It was Hezbollah that openly shed light on the more strategic goal of Hamas's unprecedented attack: initiating a military escalation to disturb, and hopefully derail, the ongoing peace negotiations between Saudi Arabia and Israel. That deal is meant to include concessions of economic and political gain for the Palestinian Authority (PA) and set the ground for future peace negotiations between Israel and the Palestinian leadership.

The concept of a peaceful Middle East, with Israel accepted as a legitimate partner, is a nightmare for Hamas and other radical Islamists in the region. A scenario of a stronger PA in the West Bank, which enjoys massive economic support from Saudi Arabia and would offer new hope for political solution of the Israeli-Palestinian conflict, does not serve Hamas’s interests.

Hamas, along with Iran and Hezbollah, needs an ongoing confrontation with Israel as part of a religious war to maintain its political logic and organisational identity. Without an external enemy in the form of the Jewish state, a major part of the reason for its existence will be missing. What is the meaning of a “resistance organisation” if there is a peaceful political solution and no enemy to resist?

Saturday’s attack was not meant to destroy Israel. It was mainly aimed to portray Hamas as the true representative of Palestinian goals and to illustrate that the concept of an armed struggle is far more effective than the failed political course of action represented by the PA. The negotiations to release Palestinian prisoners jailed in Israel in exchange for hostages taken during the raid will boost its image on the Palestinian street.

The negotiations to release prisoners in Israel in exchange for hostages will boost its image on the Palestinian street.

The potential for further escalation in the West Bank, which would destabilise the PA, would be another victory for Hamas, which holds a longstanding ambition to take over the West Bank and become the sole representative of the Palestinian cause.

Time will tell whether Hamas’s attack was a well-calculated military move that will lead to future political gains, or whether it was a step too far in pushing Israel to try end Hamas's rule in Gaza.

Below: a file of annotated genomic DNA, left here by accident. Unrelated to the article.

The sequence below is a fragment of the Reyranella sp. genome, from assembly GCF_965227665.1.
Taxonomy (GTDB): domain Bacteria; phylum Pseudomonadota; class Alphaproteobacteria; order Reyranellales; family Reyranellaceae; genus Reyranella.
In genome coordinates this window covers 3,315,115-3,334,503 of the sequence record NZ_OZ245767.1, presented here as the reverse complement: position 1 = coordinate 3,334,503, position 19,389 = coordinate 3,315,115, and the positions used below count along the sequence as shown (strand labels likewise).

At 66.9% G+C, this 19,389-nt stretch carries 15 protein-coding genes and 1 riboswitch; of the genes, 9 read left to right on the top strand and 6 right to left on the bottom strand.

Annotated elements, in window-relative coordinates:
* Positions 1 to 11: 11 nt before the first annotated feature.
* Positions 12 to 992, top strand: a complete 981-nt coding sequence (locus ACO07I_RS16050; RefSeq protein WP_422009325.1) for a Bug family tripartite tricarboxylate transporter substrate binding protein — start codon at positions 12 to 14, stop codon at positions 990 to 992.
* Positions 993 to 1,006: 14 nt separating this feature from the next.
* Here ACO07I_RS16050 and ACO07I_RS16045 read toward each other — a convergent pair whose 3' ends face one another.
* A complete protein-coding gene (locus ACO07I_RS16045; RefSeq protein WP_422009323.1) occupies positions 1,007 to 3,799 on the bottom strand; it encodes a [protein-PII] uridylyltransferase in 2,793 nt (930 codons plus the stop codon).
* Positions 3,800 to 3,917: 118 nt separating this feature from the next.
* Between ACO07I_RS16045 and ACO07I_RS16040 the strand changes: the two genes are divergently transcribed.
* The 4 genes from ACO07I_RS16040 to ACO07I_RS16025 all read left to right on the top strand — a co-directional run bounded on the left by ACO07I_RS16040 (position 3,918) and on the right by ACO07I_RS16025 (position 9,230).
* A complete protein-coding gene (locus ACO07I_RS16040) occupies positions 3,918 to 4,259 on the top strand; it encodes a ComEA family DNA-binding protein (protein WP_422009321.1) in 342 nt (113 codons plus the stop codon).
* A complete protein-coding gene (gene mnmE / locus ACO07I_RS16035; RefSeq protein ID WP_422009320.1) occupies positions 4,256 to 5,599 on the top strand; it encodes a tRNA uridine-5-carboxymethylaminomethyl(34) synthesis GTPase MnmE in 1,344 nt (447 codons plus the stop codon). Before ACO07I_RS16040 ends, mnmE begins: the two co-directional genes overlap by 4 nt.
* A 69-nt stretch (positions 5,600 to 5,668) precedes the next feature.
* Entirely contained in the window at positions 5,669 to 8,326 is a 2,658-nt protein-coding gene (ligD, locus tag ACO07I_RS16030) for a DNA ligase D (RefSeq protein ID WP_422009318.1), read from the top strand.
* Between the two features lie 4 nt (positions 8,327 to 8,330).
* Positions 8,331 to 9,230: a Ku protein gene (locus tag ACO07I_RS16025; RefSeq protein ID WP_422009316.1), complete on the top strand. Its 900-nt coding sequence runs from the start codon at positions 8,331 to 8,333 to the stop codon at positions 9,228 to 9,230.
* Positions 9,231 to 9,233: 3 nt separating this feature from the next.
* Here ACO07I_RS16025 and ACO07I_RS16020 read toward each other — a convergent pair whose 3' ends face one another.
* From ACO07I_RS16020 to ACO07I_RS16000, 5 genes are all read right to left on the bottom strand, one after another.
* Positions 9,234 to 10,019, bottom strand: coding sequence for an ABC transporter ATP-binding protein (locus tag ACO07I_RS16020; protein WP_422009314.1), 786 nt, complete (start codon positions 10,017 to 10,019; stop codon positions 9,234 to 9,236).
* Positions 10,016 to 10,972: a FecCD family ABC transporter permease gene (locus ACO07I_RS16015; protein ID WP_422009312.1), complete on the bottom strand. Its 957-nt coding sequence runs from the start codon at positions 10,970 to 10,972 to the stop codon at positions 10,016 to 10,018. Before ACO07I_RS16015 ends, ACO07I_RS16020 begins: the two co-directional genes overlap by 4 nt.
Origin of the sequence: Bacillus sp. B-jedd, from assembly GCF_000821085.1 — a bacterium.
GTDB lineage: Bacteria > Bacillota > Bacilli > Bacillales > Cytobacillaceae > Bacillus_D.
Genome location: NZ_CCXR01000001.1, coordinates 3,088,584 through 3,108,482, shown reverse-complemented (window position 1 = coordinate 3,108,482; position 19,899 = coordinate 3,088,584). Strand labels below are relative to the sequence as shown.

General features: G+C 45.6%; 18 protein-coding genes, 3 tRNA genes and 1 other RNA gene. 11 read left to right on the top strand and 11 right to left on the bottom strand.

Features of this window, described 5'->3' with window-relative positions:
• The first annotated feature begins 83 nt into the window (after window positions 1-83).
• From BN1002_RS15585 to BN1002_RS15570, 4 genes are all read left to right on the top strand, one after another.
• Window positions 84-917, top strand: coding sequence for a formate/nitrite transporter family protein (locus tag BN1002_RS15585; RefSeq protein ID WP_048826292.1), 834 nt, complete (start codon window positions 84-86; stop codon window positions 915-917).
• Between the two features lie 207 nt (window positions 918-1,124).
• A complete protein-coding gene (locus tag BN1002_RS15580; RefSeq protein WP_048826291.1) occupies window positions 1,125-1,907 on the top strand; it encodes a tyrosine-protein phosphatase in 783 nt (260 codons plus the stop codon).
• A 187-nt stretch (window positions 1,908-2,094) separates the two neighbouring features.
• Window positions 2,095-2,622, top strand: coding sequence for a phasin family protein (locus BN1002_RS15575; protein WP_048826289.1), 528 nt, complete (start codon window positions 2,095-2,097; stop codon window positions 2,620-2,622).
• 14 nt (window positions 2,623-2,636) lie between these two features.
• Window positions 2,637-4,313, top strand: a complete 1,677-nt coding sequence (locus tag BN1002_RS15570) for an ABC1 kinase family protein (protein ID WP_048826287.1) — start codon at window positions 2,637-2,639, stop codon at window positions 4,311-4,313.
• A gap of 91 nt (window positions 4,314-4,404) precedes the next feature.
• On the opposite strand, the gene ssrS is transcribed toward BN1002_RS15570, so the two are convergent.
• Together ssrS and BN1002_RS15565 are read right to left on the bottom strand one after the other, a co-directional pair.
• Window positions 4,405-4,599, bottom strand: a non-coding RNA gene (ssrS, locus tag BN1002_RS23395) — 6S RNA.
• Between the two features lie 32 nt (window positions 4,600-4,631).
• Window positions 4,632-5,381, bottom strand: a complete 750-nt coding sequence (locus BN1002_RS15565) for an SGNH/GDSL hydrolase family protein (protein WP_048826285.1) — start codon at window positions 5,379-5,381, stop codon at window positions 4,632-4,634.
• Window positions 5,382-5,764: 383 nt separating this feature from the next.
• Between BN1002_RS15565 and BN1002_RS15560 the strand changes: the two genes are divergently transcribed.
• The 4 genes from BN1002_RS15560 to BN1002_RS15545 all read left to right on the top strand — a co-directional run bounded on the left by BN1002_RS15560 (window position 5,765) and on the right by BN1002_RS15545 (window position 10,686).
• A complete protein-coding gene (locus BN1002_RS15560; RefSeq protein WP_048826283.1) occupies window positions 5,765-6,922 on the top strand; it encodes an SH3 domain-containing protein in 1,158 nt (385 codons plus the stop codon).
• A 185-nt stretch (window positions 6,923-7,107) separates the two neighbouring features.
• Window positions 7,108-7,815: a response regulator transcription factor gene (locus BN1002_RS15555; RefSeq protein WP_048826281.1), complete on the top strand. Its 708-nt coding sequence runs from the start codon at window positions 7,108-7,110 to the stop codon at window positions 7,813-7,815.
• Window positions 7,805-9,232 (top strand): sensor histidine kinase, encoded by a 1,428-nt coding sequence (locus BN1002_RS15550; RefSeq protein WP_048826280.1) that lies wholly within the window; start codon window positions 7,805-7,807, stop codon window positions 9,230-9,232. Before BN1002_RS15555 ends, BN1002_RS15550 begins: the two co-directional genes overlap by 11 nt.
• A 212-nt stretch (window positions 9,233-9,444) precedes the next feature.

The ball is now in the hands of the Israeli government, but it seems Netanyahu will have to choose from a range of bad to worst options. The calls from the right-wing ministers in the government for the IDF to retake Gaza and destroy Hamas altogether represent their lack of military experience and understanding.

A ground invasion of the IDF into Gaza, one of the most densely populated areas in the world, would take weeks and most probably lead to a huge number of casualties on both sides. It is doubtful that the IDF generals will recommend this course of action.

The calls from the right-wing ministers for the IDF to retake Gaza and destroy Hamas represent their lack of military experience.

Large-scale aerial bombardments of Hamas targets in Gaza are already taking place and the rising number of dead civilians will curb the international legitimacy to continue those attacks. By now they hold limited operational logic, as all of the Hamas leadership and military operatives are well protected by civilian infrastructures such as hospitals, mosques and schools they use for hiding.

The frustration and anger among Israeli public and decision-makers due to the humiliating situation, horrifying images and limited military retaliation options is a dangerous combination. We can only hope that the calls for revenge will not prevent rational and calculated decisions. Otherwise, a very bad situation could get much worse.

Photo: Fire and smoke engulf a building in Gaza as Israel launches retaliatory strikes (Hatem Moussa/AP)